According to Google Flights, there are reasonably priced (~100 USD) tickets from Sydney to Melbourne (roundtrip) for all dates, including a couple of days from now. Is it typical? I plan to fly in August and I'm trying to work out if I need to buy the tickets now to guarantee a good price, or if I can wait until nearer the date I plan to fly.

I don't think this is a duplicate because I'm asking about pricing trends specifically for domestic flights in Australia (because apparently [according to Google Flights] they are different from those in the US).

  • We have no way to know what prices will do four months from now, except that generally (but not always) prices rise as the flight date approaches. You must make your own decision.
    – user90371
    Commented Apr 1, 2019 at 3:41
  • I also thought that prices rise as the flight date approaches (as is the case in the US), but even flights departing today are priced around 100 USD. So I was wondering whether it is a normal thing in Australia.
    – user557
    Commented Apr 1, 2019 at 4:00
  • 2
    Possible duplicate of Flight tickets: buy two weeks before even during holiday seasons?
    – choster
    Commented Apr 1, 2019 at 4:31
  • In the Northern Hemisphere, especially in Europe, prices during the summer are usually quite high as this is the busiest season with all holidaymakers trying to get to cheap sunny destinations. Not sure how things work out in Australia. It is quite rare for prices to remain stable and much more for them to go down, though. The earlier you book, the better your chances of locking in a good price, unless there are suddenly big sales or competition heats up.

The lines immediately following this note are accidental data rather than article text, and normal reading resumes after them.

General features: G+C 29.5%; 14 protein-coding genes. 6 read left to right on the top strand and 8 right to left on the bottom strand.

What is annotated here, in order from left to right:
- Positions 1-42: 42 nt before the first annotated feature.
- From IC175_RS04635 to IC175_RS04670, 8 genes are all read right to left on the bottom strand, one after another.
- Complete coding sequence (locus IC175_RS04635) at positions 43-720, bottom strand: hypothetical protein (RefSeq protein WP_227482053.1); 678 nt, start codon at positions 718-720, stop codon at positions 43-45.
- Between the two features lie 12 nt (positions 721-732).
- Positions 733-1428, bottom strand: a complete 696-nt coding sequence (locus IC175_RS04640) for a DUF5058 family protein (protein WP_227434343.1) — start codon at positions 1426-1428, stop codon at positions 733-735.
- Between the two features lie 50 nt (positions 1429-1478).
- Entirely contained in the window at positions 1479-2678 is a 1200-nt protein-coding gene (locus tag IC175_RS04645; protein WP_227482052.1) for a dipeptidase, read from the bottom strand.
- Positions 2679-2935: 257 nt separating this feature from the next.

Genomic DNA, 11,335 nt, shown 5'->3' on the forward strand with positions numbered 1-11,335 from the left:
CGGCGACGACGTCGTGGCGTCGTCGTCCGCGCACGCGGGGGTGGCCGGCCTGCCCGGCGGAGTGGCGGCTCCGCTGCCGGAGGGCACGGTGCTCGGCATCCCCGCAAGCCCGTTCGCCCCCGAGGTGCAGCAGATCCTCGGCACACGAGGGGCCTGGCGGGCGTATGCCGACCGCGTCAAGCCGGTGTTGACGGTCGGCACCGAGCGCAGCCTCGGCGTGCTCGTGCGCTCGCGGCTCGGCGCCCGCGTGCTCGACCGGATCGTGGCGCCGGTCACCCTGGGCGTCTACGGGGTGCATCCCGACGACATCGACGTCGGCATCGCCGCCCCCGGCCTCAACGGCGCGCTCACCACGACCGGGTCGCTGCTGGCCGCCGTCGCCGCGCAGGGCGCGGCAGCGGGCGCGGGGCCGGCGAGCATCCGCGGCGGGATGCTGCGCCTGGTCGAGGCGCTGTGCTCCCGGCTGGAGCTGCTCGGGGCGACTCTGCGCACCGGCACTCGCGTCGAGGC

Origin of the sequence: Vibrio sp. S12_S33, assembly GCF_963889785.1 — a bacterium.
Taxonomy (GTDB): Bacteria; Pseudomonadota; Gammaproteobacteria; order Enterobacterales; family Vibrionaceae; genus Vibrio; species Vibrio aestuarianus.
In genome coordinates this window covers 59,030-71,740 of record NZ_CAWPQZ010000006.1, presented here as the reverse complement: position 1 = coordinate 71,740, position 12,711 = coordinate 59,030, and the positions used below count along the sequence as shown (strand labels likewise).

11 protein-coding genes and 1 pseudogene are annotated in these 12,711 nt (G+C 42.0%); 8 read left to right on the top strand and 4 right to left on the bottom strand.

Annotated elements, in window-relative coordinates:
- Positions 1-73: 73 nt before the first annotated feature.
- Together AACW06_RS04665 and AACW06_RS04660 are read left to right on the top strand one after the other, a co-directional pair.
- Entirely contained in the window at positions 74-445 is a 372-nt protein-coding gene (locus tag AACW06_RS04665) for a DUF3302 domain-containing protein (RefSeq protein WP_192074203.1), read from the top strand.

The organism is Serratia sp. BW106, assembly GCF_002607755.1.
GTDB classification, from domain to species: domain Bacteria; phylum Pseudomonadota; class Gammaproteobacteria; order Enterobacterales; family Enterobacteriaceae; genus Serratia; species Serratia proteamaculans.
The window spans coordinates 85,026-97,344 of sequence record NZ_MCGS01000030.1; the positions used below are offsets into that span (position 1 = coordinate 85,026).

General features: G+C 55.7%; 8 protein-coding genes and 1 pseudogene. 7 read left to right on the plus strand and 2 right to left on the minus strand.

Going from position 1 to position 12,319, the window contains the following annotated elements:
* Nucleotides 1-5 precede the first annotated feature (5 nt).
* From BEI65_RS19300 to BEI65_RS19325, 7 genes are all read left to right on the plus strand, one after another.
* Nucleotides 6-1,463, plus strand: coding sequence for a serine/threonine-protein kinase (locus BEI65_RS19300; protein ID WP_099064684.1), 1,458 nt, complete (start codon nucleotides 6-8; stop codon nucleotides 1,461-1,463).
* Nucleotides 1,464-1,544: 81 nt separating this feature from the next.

– jcaron
    Commented Apr 1, 2019 at 23:32

2 Answers 2


Flight prices, especially those between the major eastern capitals (Sydney, Brisbane, Melbourne), are pretty stable in Australia.

In general there are two pricing tiers used by Australian airlines - the "deals" and the standard. There's a certain number in the deal bucket and everything else goes into the standard bucket.

If there are available tickets in the cheaper bucket it's worth booking ASAP. If there's none left the standard flight prices don't tend to increase significantly. Indeed you'll find prices vary more significantly across the day rather than between days - first thing in the morning is the cheapest.

If you monitor the prices you might get cheaper sale prices if you're flying off peak times (no weeknights, no weekends) but the difference often isn't more than the difference between the "deal" and "standard" options.


Yes, prices for Australian domestic flights tend to increase as the departure date approaches. You can trivially confirm this with a local booking engine like Webjet, and here's a snapshot of their best available SYD-MEL fares for the next few weeks:

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Note how all flights in the next 4 days are >$220, the following 4 are in the $150-200 range, and only beyond that do you see any flights in the sub-$100 range.

Also, there's nothing particularly Australian about this phenomenon, it applies to all modern airline pricing. See this epic answer for much more detail.

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